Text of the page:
Christianity and Enneagram Podcast Number 4 - The Romantic
March 15, 2020
Do you have a creative streak ? Do you ever get the sense that you are different ? Do you have a child that dances to a different drummer ? Listen to the story of Joseph in Genesis as we dive into what makes the Romantic or the Individualist tick. See the show notes for key images and quotes. See https://levpres.org/enneagram-and-christianity-resources for the complete Enneagram series.
Self-Image: The Individualist
Core Need: To be special
Core Desire: To find/create their identity/significance
Core Fear: That they are without personal identity or significance/value
Primary Temptation: Frantic striving for authenticity
Root sin: Envy
“Something is missing. Others have it. I have an irredeemable deficiency. I have been abandoned.”
Fours are highly Creative, Expressive, Emotionally Honest, Dramatic, Expressive, and Melancholy. They view themselves as somewhat different from other people, or genuinely unique. “Fours put their gifts to work to awaken a sense of beauty and harmony in their surroundings. They are often found in the arts and on the stage. FOURS have exquisite taste. They immediately see who has more style, more class, more taste, more talent, more unusual ideas, more genius than they do. They see who is simpler, more natural, more normal, and “healthier than they are.” They can be elitist, looking down on the masses who appear superficial. At the same time, it can feel “Hateful to be surrounded by people who have less depth but somehow manage to be happy.” Most Fours are of the opinion that society’s norms don’t hold for them. Formal authorities make no impression on a Four… But they revere poets, musicians, gurus, counselor, who have something “deep” about them or something “special.” Type FOURS can resent others who seem to have it better, or seem to have their act together in comparison to themselves. Fours are easy to recognize. They often dress to be noticed and to stand out. They can be drama queens. They feel relationships should be permanently vibrant, consuming, passionate, and alive. They find it difficult to maintain interest when they finally get what they have longed for. The real thing is not as compelling as the chase. They pine for the thing they want and then once they get it, get bored with it. In relationships with unhealthy fours, this can mean there can be a pattern of: pursuit or seduction, a short time of bliss, then criticism and rejection, then a pining for the person once they leave, then a repeat of the pattern. “If you take a step forward, I take a step back. If you take a step back, I take a step forward.” Average Fours struggle daily with leaning to accept themselves as they are. They can be blind to what’s present in their lives, names the many wonderful qualities they already possess. Fours don’t have feelings, they are their feelings. Since feelings often shift, a Four can struggle with what their true identity is.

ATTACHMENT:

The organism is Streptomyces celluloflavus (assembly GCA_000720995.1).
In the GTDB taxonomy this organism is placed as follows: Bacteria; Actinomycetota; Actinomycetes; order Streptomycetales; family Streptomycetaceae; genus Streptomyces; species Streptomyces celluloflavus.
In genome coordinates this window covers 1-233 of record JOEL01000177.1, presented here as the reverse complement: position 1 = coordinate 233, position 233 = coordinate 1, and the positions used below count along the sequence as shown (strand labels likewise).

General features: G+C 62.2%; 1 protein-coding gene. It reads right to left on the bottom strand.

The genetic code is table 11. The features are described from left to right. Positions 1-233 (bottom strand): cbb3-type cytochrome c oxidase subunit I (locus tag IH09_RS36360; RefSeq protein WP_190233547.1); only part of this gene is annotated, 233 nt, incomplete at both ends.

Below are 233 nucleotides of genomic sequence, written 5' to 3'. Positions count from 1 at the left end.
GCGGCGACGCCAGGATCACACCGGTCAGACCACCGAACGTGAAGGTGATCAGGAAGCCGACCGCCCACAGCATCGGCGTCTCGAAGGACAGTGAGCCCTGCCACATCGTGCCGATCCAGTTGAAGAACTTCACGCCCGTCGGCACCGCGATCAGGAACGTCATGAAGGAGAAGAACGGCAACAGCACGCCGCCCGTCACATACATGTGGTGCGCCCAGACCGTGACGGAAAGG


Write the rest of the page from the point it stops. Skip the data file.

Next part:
“Godly sorrow brings repentance that leads to salvation and leaves no regret, but worldly sorrow brings death.” – 2 Corinthians 7:10
HOMEWORK FOR FOURS
- Watch out you don’t instigate a drama or crisis with family or friends when your emotions start to feel run of the mill. All the world is NOT a stage, and you are not Shakespeare.
- Keep an eye out for envy! You never come out ahead when you compare yourself to other people.
- Stop fantasizing about the ideal relationship, career or community and getting stuck in longing for it. Instead, work hard for what’s possible and see it through to completion.
- Don’t look for beauty & meaning only in the extraordinary or unusual but in the ordinary & simple as well.
- When the past calls, let it go to voicemail. It has nothing new to say to you.
This series draws heavily from “The Road Back to You” by Cron and Stabile.
Music Credit: U2, https://music.apple.com/us/album/i-still-havent-found-what-im-looking-for/1443155637?i=1443155644
Art Credit: https://www.blackartdepot.com/products/coat-of-many-colors-by-thomas-blackshear
For the podcast and other resources, go to www.Leverington.org.
Content Copyright Belongs to Langdon Palmer